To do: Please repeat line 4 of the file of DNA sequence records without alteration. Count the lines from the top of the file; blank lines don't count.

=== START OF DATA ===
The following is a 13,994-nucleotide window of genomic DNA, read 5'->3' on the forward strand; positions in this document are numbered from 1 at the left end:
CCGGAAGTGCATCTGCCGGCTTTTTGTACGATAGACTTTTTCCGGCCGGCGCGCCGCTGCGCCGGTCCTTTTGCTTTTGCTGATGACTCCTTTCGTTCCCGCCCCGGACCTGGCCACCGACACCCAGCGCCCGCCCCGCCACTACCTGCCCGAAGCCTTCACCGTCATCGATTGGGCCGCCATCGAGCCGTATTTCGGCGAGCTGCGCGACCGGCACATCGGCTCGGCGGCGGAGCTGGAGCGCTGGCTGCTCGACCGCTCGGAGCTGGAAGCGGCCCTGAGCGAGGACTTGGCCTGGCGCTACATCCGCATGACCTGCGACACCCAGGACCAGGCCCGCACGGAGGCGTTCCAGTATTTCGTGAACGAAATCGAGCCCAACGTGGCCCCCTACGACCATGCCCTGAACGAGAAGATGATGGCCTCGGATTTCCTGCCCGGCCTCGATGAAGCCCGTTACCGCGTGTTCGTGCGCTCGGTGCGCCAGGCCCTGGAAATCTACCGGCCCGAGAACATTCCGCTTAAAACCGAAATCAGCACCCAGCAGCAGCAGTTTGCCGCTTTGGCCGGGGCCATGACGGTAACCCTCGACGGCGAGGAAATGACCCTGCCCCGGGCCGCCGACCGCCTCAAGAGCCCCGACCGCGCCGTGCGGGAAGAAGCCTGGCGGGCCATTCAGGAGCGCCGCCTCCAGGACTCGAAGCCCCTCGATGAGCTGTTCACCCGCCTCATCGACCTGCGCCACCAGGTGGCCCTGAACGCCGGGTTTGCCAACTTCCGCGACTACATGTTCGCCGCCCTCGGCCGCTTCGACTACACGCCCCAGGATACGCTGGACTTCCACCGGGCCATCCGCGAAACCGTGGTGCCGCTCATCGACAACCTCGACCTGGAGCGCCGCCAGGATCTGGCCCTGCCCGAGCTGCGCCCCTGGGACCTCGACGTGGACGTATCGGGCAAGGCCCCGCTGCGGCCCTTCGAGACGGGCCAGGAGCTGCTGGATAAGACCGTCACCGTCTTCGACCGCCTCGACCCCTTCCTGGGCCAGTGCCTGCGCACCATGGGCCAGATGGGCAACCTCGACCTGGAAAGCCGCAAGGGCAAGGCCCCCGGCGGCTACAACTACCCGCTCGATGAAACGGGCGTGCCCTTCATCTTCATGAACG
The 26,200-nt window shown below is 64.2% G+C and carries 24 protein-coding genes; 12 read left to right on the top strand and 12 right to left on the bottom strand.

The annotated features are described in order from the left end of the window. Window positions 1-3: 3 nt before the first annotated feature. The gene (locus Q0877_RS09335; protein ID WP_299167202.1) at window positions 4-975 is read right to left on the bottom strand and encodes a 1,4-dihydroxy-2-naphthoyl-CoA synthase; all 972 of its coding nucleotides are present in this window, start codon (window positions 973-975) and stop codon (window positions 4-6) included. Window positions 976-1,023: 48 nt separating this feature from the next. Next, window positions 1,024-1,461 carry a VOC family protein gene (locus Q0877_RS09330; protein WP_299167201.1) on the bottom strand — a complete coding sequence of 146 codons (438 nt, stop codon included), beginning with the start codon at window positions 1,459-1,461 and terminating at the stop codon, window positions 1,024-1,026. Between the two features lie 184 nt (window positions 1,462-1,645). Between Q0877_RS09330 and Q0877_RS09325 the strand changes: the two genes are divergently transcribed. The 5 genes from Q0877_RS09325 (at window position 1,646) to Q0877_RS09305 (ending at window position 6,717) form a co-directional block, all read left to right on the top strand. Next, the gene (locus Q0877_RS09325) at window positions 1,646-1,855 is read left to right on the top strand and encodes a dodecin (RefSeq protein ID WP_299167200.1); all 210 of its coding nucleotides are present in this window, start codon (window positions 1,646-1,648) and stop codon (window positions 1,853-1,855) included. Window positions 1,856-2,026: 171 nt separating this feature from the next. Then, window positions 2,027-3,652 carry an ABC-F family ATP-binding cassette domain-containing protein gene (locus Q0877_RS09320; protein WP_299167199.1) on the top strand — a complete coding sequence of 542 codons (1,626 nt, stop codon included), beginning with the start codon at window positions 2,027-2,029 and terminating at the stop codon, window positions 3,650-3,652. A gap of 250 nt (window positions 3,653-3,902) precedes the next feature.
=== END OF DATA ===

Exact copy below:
The annotated features are described in order from the left end of the window. Window positions 1-3: 3 nt before the first annotated feature. The gene (locus Q0877_RS09335; protein ID WP_299167202.1) at window positions 4-975 is read right to left on the bottom strand and encodes a 1,4-dihydroxy-2-naphthoyl-CoA synthase; all 972 of its coding nucleotides are present in this window, start codon (window positions 973-975) and stop codon (window positions 4-6) included. Window positions 976-1,023: 48 nt separating this feature from the next. Next, window positions 1,024-1,461 carry a VOC family protein gene (locus Q0877_RS09330; protein WP_299167201.1) on the bottom strand — a complete coding sequence of 146 codons (438 nt, stop codon included), beginning with the start codon at window positions 1,459-1,461 and terminating at the stop codon, window positions 1,024-1,026. Between the two features lie 184 nt (window positions 1,462-1,645). Between Q0877_RS09330 and Q0877_RS09325 the strand changes: the two genes are divergently transcribed. The 5 genes from Q0877_RS09325 (at window position 1,646) to Q0877_RS09305 (ending at window position 6,717) form a co-directional block, all read left to right on the top strand. Next, the gene (locus Q0877_RS09325) at window positions 1,646-1,855 is read left to right on the top strand and encodes a dodecin (RefSeq protein ID WP_299167200.1); all 210 of its coding nucleotides are present in this window, start codon (window positions 1,646-1,648) and stop codon (window positions 1,853-1,855) included. Window positions 1,856-2,026: 171 nt separating this feature from the next. Then, window positions 2,027-3,652 carry an ABC-F family ATP-binding cassette domain-containing protein gene (locus Q0877_RS09320; protein WP_299167199.1) on the top strand — a complete coding sequence of 542 codons (1,626 nt, stop codon included), beginning with the start codon at window positions 2,027-2,029 and terminating at the stop codon, window positions 3,650-3,652. A gap of 250 nt (window positions 3,653-3,902) precedes the next feature.